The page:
Bill Chappell

Bill Chappell is a writer and editor on the News Desk in the heart of NPR's newsroom in Washington, D.C.

Chappell's work for NPR includes being the lead writer for online coverage of several Olympic Games, from London in 2012 and Rio in 2016 to Pyeongchang in 2018 – stints that also included posting numerous videos and photos to NPR's Instagram and other branded accounts. He has also previously been NPR.org's homepage editor.

Chappell established the Peabody Award-winning StoryCorps on NPR's website; his assignments also include being the lead web producer for NPR's trip to Asia's Grand Trunk Road. Chappell has coordinated special digital features for Morning Edition and Fresh Air, in addition to editing the rundown of All Things Considered. He also frequently contributes to other NPR blogs, such as The Salt.

At NPR, Chappell has trained both digital and radio staff to tell compelling stories, promoting more collaboration between departments and desks.

Chappell was a key editorial member of the small team that performed one of NPR's largest website redesigns. One year later, NPR.org won its first Peabody Award, along with the National Press Foundation's Excellence in Online Journalism award.

Prior to joining NPR, Chappell was part of the Assignment Desk at CNN International, working with reporters in areas from the Middle East, Asia, Africa, Europe, and Latin America. Chappell also edited and produced stories for CNN.com's features division, before moving on to edit video and produce stories for Sports Illustrated's website.

Early in his career, Chappell wrote about movies, restaurants, and music for alternative weeklies, in addition to his first job: editing the police blotter.

Many migrants who come to the U.S. border from Central America are doing so because of "a predatory elite" who are tied to a host of problems in their home countries — not because of President Biden's easing of Trump-era immigration policies, according to Juan Gonzalez, a top aide to Biden on immigration.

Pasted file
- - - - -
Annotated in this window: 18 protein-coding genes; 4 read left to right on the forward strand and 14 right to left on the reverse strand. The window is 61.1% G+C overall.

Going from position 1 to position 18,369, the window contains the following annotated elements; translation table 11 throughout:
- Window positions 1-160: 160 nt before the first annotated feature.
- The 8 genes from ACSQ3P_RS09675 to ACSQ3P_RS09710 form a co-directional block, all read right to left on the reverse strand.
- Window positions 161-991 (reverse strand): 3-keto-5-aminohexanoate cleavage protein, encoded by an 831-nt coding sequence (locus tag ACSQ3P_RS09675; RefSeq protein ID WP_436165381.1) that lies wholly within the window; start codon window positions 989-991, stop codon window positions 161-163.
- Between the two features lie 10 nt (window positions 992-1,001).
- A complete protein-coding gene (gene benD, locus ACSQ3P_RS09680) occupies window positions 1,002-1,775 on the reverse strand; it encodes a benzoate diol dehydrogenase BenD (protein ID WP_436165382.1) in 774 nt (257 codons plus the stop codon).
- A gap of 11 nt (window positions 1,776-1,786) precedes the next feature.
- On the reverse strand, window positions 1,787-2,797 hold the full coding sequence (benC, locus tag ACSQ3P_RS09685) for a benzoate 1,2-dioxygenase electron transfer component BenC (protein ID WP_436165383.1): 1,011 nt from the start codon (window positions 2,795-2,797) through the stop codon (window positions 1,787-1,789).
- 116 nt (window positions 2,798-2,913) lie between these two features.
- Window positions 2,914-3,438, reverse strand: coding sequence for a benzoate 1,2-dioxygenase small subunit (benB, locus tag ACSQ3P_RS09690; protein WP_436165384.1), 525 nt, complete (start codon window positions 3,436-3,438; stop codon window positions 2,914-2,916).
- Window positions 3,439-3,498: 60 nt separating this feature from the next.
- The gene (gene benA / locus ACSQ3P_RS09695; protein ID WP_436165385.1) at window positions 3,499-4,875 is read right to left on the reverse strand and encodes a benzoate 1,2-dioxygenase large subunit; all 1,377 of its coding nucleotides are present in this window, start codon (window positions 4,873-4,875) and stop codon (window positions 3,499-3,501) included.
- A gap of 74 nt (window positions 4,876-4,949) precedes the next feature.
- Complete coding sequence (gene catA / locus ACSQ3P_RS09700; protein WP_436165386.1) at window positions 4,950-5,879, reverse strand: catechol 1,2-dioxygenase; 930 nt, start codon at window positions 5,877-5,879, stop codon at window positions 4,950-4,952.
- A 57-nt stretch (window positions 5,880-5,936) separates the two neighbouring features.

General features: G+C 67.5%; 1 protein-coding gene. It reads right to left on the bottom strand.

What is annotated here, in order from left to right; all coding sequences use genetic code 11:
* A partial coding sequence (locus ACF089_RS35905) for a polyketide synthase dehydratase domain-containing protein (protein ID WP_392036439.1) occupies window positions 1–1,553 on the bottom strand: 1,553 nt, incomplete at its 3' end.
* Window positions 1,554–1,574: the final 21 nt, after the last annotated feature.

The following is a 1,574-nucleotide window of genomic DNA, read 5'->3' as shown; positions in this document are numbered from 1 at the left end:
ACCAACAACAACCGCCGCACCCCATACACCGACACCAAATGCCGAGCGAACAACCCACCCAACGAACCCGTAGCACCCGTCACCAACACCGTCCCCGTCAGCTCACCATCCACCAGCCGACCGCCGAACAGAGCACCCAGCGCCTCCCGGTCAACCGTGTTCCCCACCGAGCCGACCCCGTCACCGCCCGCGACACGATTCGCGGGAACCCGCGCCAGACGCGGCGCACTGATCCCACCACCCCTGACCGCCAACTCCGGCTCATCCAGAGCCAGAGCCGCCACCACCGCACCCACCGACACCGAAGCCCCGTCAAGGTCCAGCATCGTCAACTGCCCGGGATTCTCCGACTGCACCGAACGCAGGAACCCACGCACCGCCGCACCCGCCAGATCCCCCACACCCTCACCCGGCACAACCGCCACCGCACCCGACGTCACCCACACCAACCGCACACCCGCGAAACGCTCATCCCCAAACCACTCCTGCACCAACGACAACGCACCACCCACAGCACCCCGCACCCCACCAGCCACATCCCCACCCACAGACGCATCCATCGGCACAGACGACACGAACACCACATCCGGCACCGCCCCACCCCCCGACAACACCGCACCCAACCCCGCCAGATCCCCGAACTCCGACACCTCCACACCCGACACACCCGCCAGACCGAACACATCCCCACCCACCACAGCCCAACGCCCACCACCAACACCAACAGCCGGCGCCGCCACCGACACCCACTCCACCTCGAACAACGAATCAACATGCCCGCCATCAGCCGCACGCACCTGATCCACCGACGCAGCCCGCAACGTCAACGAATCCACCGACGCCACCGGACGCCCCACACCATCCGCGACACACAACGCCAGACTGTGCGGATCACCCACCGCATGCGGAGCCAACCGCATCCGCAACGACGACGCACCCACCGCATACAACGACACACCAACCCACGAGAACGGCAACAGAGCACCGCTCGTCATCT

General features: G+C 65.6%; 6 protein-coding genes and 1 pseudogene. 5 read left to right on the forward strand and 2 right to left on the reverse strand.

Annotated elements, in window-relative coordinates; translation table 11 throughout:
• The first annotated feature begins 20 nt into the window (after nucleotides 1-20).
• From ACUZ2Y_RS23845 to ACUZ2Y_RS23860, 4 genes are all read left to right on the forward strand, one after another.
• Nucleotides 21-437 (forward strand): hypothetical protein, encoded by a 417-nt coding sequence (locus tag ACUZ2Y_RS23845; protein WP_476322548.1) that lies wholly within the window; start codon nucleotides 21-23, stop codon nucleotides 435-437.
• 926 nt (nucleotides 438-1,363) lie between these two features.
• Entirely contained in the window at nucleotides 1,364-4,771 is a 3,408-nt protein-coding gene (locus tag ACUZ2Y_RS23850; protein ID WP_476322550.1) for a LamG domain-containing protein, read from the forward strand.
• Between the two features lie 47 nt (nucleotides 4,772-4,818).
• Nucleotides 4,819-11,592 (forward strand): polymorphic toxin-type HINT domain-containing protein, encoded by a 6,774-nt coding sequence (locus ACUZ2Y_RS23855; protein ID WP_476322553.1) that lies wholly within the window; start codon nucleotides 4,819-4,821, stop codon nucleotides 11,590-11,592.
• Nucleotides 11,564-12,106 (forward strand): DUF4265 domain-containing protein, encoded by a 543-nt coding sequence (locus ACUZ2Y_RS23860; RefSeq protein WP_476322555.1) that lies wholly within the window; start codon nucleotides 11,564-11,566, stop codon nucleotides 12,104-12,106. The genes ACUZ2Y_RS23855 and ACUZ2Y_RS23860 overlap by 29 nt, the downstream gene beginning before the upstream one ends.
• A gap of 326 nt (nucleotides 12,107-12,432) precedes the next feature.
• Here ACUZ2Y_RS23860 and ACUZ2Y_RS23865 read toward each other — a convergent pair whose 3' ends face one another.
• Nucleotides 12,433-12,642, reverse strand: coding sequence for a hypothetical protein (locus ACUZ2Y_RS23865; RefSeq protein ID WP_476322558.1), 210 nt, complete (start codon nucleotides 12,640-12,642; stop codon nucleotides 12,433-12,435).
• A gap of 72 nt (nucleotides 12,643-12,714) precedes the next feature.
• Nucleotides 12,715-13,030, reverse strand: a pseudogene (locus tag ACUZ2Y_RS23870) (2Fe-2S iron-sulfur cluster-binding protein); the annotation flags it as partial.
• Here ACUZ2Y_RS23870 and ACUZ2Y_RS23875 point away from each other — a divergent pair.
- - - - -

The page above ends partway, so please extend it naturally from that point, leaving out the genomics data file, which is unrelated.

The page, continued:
"You have, frankly, a predatory elite that benefits from the status quo, which is to not pay any taxes or invest in social programs," said Gonzalez, the National Security Council's senior director for the Western Hemisphere and a special assistant to Biden.

Rutgers University will require students who are enrolling for the 2021 fall semester to show they've received a COVID-19 vaccine. The New Jersey state school says the requirement will help it make "a full return to our pre-pandemic normal" on campus for the next school year.

"Proof of vaccination will be required for all students planning to attend this fall," Rutgers President Jonathan Holloway and other university leaders said Thursday in a statement about the new requirement.

Updated March 25, 2021 at 12:12 PM ET

The suspect in the Boulder, Colo. grocery store shooting that left 10 people dead made his first appearance in court Thursday in a brief hearing that called for a mental health assessment. On Wednesday night, hundreds of people gathered to mourn the victims and support those affected by senseless gun violence.

German Chancellor Angela Merkel is revoking her own plan for a tight national lockdown ahead of the long Easter holiday. The abrupt move comes one day after Merkel announced the lockdown, warning that because of rising infection rates and new coronavirus variants, Germany is facing "a new pandemic."

Merkel called the plan "a mistake" on Wednesday, and she took the blame for the decision in a statement posted by her Christian Democratic Union party.

Xiao Zhen Xie, the 75-year-old woman who was punched by a white man in San Francisco — and then fought back by smacking him with a board — will not keep the nearly $1 million that has been donated for her medical expenses. Her grandson says Xie insists on donating the money to help defuse racism against the Asian American community.

"She insists on making this decision saying this issue is bigger than Her," John Chen wrote in an update on the fundraising site GoFundMe.

Updated March 24, 2021 at 1:32 PM ET